It’s about being a good listener.
Here’s what I mean.
A few years ago, I interviewed electronic violinist Dr. Draw for a feature story in Starlight Music Chronicles, and he was extremely grateful that I understood something. As a performer who’d played on stages around the world, Draw had been interviewed countless times by journalists. In the course of that, Draw had become a bit frustrated by journalists working under the illusion that his ethereal music purely resulted from his technical skills… that if he hadn’t learned how to read music or know the notes he was playing, he’d somehow be unable to write music. Yet I’d developed a different sense of how music really happens.
I’d come to the idea that music is like a river of notes always happening around us. Distraction, worry and a sheer unwillingness to relax and let go commonly prevent people from hearing this river. Yet for those who can focus past all that, “writing a song” simply involves two steps:
- Listen to the river.
- Write down what you hear.
For this reason, some of the world’s biggest songs have been written by artists who never learned how to read or write music.
In other words, knowing theory is great for lots of reasons. Yet notes and chords are a record of an experience. They’re the result of something.
In my interview, I likened Draw to an alchemist rendering what he heard into form through his violin, and he was so grateful to someone finally getting it that he wrote to personally tell me. (Such an awesome guy.)
A few months ago after finishing an original song called “Love Someone” for another artist, I again sat down to scribble my thoughts about where music comes from, but made a personal journey.
By sharing it here, I hope it helps you on your own creative journey and connection to spirit, the universe, river of notes or whatever you call it.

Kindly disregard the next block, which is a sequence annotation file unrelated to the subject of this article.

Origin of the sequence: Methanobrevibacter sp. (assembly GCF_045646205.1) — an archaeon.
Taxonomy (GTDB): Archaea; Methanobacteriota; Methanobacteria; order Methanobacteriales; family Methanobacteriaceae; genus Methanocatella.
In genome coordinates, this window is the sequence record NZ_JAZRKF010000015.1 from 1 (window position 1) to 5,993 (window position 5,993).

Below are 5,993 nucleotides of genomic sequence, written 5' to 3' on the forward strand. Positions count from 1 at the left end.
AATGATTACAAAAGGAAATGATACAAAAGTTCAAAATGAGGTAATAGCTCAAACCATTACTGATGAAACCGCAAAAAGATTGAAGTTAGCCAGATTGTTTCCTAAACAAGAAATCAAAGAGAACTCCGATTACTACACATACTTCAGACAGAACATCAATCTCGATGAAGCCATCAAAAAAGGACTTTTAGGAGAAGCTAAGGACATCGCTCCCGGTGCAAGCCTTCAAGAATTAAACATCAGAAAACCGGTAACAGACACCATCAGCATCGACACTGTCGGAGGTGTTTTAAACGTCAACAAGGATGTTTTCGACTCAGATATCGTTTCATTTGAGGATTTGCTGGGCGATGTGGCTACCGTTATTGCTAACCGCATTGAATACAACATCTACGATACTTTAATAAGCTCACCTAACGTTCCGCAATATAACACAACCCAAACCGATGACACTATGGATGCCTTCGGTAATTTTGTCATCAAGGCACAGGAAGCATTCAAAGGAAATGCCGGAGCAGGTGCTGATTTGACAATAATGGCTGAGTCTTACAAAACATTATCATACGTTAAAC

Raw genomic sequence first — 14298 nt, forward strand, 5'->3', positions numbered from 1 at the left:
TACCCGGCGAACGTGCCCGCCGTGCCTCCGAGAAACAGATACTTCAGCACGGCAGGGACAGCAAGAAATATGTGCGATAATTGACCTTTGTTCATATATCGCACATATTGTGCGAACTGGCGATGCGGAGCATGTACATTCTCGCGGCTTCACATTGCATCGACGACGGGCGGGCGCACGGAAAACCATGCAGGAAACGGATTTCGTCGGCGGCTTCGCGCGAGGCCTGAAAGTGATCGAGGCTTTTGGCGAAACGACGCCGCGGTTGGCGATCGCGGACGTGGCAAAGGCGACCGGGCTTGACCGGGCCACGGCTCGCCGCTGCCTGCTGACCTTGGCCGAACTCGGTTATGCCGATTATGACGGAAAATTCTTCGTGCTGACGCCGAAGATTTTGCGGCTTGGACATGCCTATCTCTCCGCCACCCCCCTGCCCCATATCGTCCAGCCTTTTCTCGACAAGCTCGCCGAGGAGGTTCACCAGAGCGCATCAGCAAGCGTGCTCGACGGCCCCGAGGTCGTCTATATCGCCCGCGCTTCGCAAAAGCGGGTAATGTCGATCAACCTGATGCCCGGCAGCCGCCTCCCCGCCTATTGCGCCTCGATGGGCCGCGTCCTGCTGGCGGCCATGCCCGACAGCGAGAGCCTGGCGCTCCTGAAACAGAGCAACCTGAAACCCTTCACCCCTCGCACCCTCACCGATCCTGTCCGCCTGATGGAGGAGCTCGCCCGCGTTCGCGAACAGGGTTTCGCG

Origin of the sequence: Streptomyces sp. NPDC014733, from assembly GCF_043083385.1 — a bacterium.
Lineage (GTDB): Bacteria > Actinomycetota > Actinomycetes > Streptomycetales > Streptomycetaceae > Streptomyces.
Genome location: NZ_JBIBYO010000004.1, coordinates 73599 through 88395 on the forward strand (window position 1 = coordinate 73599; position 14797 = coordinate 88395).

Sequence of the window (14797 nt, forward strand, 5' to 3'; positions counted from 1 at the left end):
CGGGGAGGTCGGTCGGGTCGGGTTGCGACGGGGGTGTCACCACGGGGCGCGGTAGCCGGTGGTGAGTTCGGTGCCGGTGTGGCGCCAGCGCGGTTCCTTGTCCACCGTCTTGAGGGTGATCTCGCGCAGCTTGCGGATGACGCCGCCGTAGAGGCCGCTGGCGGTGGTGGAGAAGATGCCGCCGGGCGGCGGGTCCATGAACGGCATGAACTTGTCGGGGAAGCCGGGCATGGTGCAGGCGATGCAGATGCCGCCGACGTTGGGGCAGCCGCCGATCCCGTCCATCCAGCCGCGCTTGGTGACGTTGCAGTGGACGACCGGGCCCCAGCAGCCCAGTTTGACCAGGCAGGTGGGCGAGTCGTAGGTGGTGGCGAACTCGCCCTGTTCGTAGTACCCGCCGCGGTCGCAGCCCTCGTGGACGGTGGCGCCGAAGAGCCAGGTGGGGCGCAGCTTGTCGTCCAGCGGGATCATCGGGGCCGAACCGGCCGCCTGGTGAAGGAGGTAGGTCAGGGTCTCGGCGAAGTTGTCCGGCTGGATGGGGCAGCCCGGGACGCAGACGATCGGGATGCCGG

In the following reflections about “Love Someone,” I called this place the ocean:
“I sing sometimes of an ocean. Funny. I rarely write about the ocean in regular writing, but when I allow the lid to creak back even a bit on the Pandora’s box that seems to sit within my mind, I see that ocean… just rolling there… just smiling in the way that all oceans seem to smile… rolling and roiling, those great white waves… just smiling.
So it was that I smiled back yesterday evening, as I’ve not done in some time. It’s funny how you can forget an ocean when it’s right there all the time… always whispering on those fringe edges… on those beaches… where we ourselves walk, or once did, and to where we’re always drawn. It was to that shore breeze that I closed my eyes and drank in the lungful of life that’s always there for everyone, and where was I next?
It’s difficult to say. There was an immersion… a letting go… a great engulfment with no compass points… and if a voice spoke, I recognized no words. Only emotion—those words of all hearts but no language. How can a heart creak and cry so badly for something so formless… dimensionless… so utterly unknowable?
I ask as one this morning who came up from those depths, and for a moment, it was as if the world was a collection of loose particles… shimmering… taking only the form that I believed I’d find. And so I was back in this place called reality… and for all the waters and waves and lengths of beaches stretching from here to thereafter and the never-ending edges of the map, I was lucky to bring back a song.”